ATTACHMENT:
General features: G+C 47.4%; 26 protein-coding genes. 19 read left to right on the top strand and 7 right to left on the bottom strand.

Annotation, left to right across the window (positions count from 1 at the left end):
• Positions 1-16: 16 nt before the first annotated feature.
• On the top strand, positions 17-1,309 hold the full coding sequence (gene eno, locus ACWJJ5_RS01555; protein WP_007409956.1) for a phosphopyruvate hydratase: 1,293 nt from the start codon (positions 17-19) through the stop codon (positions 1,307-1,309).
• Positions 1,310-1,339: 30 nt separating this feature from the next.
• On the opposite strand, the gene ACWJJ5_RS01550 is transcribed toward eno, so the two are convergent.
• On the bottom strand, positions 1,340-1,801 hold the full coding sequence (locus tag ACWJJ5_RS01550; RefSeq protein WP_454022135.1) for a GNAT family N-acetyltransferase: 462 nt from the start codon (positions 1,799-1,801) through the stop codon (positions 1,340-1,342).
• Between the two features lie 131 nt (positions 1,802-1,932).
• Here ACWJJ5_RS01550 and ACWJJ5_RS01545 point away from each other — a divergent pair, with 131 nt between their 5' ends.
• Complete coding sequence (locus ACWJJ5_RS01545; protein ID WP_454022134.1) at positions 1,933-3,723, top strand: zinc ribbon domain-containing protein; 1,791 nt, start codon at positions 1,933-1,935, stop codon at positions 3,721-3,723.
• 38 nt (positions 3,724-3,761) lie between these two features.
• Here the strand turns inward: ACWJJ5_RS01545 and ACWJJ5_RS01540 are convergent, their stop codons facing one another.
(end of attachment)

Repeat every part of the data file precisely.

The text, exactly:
General features: G+C 47.4%; 26 protein-coding genes. 19 read left to right on the top strand and 7 right to left on the bottom strand.

Annotation, left to right across the window (positions count from 1 at the left end):
• Positions 1-16: 16 nt before the first annotated feature.
• On the top strand, positions 17-1,309 hold the full coding sequence (gene eno, locus ACWJJ5_RS01555; protein WP_007409956.1) for a phosphopyruvate hydratase: 1,293 nt from the start codon (positions 17-19) through the stop codon (positions 1,307-1,309).
• Positions 1,310-1,339: 30 nt separating this feature from the next.
• On the opposite strand, the gene ACWJJ5_RS01550 is transcribed toward eno, so the two are convergent.
• On the bottom strand, positions 1,340-1,801 hold the full coding sequence (locus tag ACWJJ5_RS01550; RefSeq protein WP_454022135.1) for a GNAT family N-acetyltransferase: 462 nt from the start codon (positions 1,799-1,801) through the stop codon (positions 1,340-1,342).
• Between the two features lie 131 nt (positions 1,802-1,932).
• Here ACWJJ5_RS01550 and ACWJJ5_RS01545 point away from each other — a divergent pair, with 131 nt between their 5' ends.
• Complete coding sequence (locus ACWJJ5_RS01545; protein ID WP_454022134.1) at positions 1,933-3,723, top strand: zinc ribbon domain-containing protein; 1,791 nt, start codon at positions 1,933-1,935, stop codon at positions 3,721-3,723.
• 38 nt (positions 3,724-3,761) lie between these two features.
• Here the strand turns inward: ACWJJ5_RS01545 and ACWJJ5_RS01540 are convergent, their stop codons facing one another.